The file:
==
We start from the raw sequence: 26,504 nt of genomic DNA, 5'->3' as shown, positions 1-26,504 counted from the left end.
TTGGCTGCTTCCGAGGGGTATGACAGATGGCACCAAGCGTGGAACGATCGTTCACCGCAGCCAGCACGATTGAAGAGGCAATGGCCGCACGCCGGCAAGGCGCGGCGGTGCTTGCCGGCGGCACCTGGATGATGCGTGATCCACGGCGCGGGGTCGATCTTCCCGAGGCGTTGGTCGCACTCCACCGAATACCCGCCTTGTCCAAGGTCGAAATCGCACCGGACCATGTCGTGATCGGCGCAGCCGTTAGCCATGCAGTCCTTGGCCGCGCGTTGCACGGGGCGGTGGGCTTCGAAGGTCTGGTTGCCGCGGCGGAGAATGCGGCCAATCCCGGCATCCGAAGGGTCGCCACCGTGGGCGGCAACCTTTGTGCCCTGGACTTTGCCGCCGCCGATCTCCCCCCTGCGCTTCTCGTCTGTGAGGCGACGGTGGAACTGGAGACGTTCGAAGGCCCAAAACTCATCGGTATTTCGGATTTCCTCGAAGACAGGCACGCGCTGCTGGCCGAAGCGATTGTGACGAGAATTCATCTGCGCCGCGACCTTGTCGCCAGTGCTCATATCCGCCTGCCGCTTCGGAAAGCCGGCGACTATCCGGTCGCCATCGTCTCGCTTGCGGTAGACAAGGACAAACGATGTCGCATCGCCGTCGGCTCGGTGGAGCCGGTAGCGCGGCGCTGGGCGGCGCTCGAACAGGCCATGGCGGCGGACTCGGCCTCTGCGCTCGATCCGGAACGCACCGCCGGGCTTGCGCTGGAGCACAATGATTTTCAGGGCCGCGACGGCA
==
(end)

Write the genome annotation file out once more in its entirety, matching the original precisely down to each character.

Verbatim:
We start from the raw sequence: 26,504 nt of genomic DNA, 5'->3' as shown, positions 1-26,504 counted from the left end.
TTGGCTGCTTCCGAGGGGTATGACAGATGGCACCAAGCGTGGAACGATCGTTCACCGCAGCCAGCACGATTGAAGAGGCAATGGCCGCACGCCGGCAAGGCGCGGCGGTGCTTGCCGGCGGCACCTGGATGATGCGTGATCCACGGCGCGGGGTCGATCTTCCCGAGGCGTTGGTCGCACTCCACCGAATACCCGCCTTGTCCAAGGTCGAAATCGCACCGGACCATGTCGTGATCGGCGCAGCCGTTAGCCATGCAGTCCTTGGCCGCGCGTTGCACGGGGCGGTGGGCTTCGAAGGTCTGGTTGCCGCGGCGGAGAATGCGGCCAATCCCGGCATCCGAAGGGTCGCCACCGTGGGCGGCAACCTTTGTGCCCTGGACTTTGCCGCCGCCGATCTCCCCCCTGCGCTTCTCGTCTGTGAGGCGACGGTGGAACTGGAGACGTTCGAAGGCCCAAAACTCATCGGTATTTCGGATTTCCTCGAAGACAGGCACGCGCTGCTGGCCGAAGCGATTGTGACGAGAATTCATCTGCGCCGCGACCTTGTCGCCAGTGCTCATATCCGCCTGCCGCTTCGGAAAGCCGGCGACTATCCGGTCGCCATCGTCTCGCTTGCGGTAGACAAGGACAAACGATGTCGCATCGCCGTCGGCTCGGTGGAGCCGGTAGCGCGGCGCTGGGCGGCGCTCGAACAGGCCATGGCGGCGGACTCGGCCTCTGCGCTCGATCCGGAACGCACCGCCGGGCTTGCGCTGGAGCACAATGATTTTCAGGGCCGCGACGGCA